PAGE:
In 1974, Allan Bakke, a white male, applied to medical school at the University of California, Davis. He was rejected, even though his grades and test scores were higher than some of the minority candidates who were admitted that year.
Bakke sued the medical school. The U.S. Supreme Court decided that he should be let in. Schools could consider race as one factor among others in deciding which candidates to admit, but they could not use race as a quota, by reserving some seats for minority candidates only.
Do you think Bakke was treated unfairly? Did he have a right to be considered on the basis of his intellectual merits alone? Consider the following questions as you think about the morality of affirmative action.
- Can Bakke be said to deserve to be admitted to medical school? Sure, he didn’t choose to be a member of the white majority—he was just born that way. But he also didn’t choose to be naturally gifted—he was also just born that way. These are factors equally outside of his control. Why should Bakke’s application to medical school be considered solely on the basis of personal and academic merit when this depends at least partly on factors over which he had no control?
- What is merit in general? Often minority groups receive better care when they are treated by minority doctors, so doesn’t being a minority count as merit? Shouldn’t we train the doctors who will provide the best care?
- What if minority lawyers do a better job helping their minority clients than do white lawyers? Is that a form of merit? Does it justify discriminating against law school applicants who are white?
- Medical schools and law schools often argue that racial diversity is important to the quality of professional education. It makes people more open-minded, helps them learn from their peers, and makes them sensitive to people with different needs. Should medical schools and law schools therefore be allowed to admit a certain number of minority candidates each year, for the sake of achieving the educational benefits of diversity?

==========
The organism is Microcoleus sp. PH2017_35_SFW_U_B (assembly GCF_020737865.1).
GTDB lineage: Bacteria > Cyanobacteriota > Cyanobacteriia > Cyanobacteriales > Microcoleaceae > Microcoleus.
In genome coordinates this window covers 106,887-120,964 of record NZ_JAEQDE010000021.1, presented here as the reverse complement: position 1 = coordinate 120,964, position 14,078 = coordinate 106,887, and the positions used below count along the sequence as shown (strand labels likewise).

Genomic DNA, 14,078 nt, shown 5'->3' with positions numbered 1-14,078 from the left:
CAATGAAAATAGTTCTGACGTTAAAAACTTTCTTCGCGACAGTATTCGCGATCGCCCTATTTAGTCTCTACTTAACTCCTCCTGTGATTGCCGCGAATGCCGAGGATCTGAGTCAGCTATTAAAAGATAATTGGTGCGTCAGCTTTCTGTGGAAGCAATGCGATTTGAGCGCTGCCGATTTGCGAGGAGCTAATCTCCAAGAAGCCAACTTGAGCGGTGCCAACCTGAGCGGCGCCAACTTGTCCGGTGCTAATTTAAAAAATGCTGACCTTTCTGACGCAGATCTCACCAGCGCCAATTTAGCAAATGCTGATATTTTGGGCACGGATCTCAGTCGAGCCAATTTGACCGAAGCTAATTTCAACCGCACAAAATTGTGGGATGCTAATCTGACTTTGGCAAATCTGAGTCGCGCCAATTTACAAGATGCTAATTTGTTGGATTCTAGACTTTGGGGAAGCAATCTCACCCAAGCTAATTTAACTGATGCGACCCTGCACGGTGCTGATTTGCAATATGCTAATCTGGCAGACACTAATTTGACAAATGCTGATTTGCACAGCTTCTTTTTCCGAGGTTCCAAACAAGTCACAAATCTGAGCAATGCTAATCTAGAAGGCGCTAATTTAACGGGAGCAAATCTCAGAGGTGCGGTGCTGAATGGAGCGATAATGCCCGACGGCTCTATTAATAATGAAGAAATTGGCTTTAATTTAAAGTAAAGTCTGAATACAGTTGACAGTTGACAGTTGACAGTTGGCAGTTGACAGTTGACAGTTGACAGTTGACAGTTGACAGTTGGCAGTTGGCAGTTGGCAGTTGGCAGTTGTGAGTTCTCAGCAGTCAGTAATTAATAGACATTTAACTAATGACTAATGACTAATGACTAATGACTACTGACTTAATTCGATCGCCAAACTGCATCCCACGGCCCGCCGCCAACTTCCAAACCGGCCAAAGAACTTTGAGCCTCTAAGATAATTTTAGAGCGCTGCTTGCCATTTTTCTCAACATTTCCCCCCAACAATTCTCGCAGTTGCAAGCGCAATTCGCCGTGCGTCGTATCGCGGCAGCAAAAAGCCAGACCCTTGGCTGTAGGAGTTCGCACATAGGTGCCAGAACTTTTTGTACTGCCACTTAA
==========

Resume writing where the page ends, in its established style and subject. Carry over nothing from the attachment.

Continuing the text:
- Barbara Grutter applied to law school at the University of Michigan. She was also rejected, even though her grades were higher than some of the minority candidates who were admitted. This time, the US Supreme Court decided that the University of Michigan had acted lawfully. Racial diversity at law school was an important goal. Do you agree? Was the decision just or unjust?
- In the United States, African Americans have historically been disadvantaged because of slavery and racial segregation. Is affirmative action in college admissions an acceptable form of compensating for historical disadvantage?
- Is affirmative action in hiring for jobs an acceptable form of compensating for historical disadvantage? Is affirmative action acceptable even if equally qualified white candidates are rejected as a result?
- In general, is it legitimate to design social, political, and educational institutions to redress past wrongs? Does your answer depend on what kind of institution we are talking about?
- In 2003, the New Haven fire department administered a test to rank candidates for promotion. When none of the African-American firefighters scored high enough to be considered for promotion, the fire department chose to invalidate the test results. The white and Hispanic firefighters then sued the fire department. The US Supreme Court decided that the fire department had engaged in wrongful racial discrimination by invalidating the test results. Do you think that the Court made the right decision?
- Is affirmative action equally acceptable in elementary school, college, and graduate school?
- Is affirmative action equally acceptable when picking candidates for government jobs, when picking candidates for private sector jobs, and when choosing who will receive government income support?
- Which wrongs are sufficiently important to justify using affirmative action to redress them?